This panel was compiled by the Conference Program Team from independently submitted paper proposals
Abstract: The Transcendentalist’s Movement of the 19th century, which Melville was a part of, was tied to the philosophy, religion, and literature of the East. Consequently, Melville was also informed by the Persian prophet, Zoroaster, and his doctrine. The evidence for this acquaintance is illustrated in the Zoroastrian character he introduced in his towering novel, Moby Dick. This character is Fedallah, a Parsee. Throughout the novel Melville moves back and forth between his Calvinistic upbringing, with its emphasis on Original Sin, and his leanings toward the Zoroastrian ideology that emphasizes the presence of man’s God-like figure and responsibility of man to counter evil. Aspects of both doctrines are found in Captain Ahab, along with the existence of Zoroastrianism’s cosmic evil embodied in Moby Dick.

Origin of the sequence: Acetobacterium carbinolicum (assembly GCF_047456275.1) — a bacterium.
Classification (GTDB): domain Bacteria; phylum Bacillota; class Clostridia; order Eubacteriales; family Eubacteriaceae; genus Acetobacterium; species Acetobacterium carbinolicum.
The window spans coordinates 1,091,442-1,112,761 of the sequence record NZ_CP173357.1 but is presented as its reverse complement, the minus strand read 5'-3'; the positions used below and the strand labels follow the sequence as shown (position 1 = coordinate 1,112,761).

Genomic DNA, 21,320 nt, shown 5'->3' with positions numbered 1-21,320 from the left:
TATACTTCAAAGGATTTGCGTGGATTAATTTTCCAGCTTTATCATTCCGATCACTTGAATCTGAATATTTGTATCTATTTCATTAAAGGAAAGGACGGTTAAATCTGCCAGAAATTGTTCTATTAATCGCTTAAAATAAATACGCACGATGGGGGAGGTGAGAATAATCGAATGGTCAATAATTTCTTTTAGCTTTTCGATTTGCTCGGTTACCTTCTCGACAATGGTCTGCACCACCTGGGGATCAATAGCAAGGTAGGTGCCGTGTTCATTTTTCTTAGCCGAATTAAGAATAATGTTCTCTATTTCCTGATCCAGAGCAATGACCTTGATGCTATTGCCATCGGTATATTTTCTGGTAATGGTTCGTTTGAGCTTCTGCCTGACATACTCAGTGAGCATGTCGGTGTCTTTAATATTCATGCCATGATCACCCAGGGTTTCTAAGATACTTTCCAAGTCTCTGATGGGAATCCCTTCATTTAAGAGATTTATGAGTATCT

This article argues that, beyond this supposition, the result of original sin does not conclude with its inherent guilt; but, it is also outwardly and physically reflected, an example of which is the ivory leg of Captain Ahab. Contrary to Calvinism, there is no original sin in Zoroastrianism, and man was born into this world to side with Ahura Mazda, the Zoroastrian deity of good, in his constant struggle with Ahriman, the Zoroastrian deity of evil. These two doctrines parallel one another in this book, but ultimately, the Calvinistic doctrine prevails.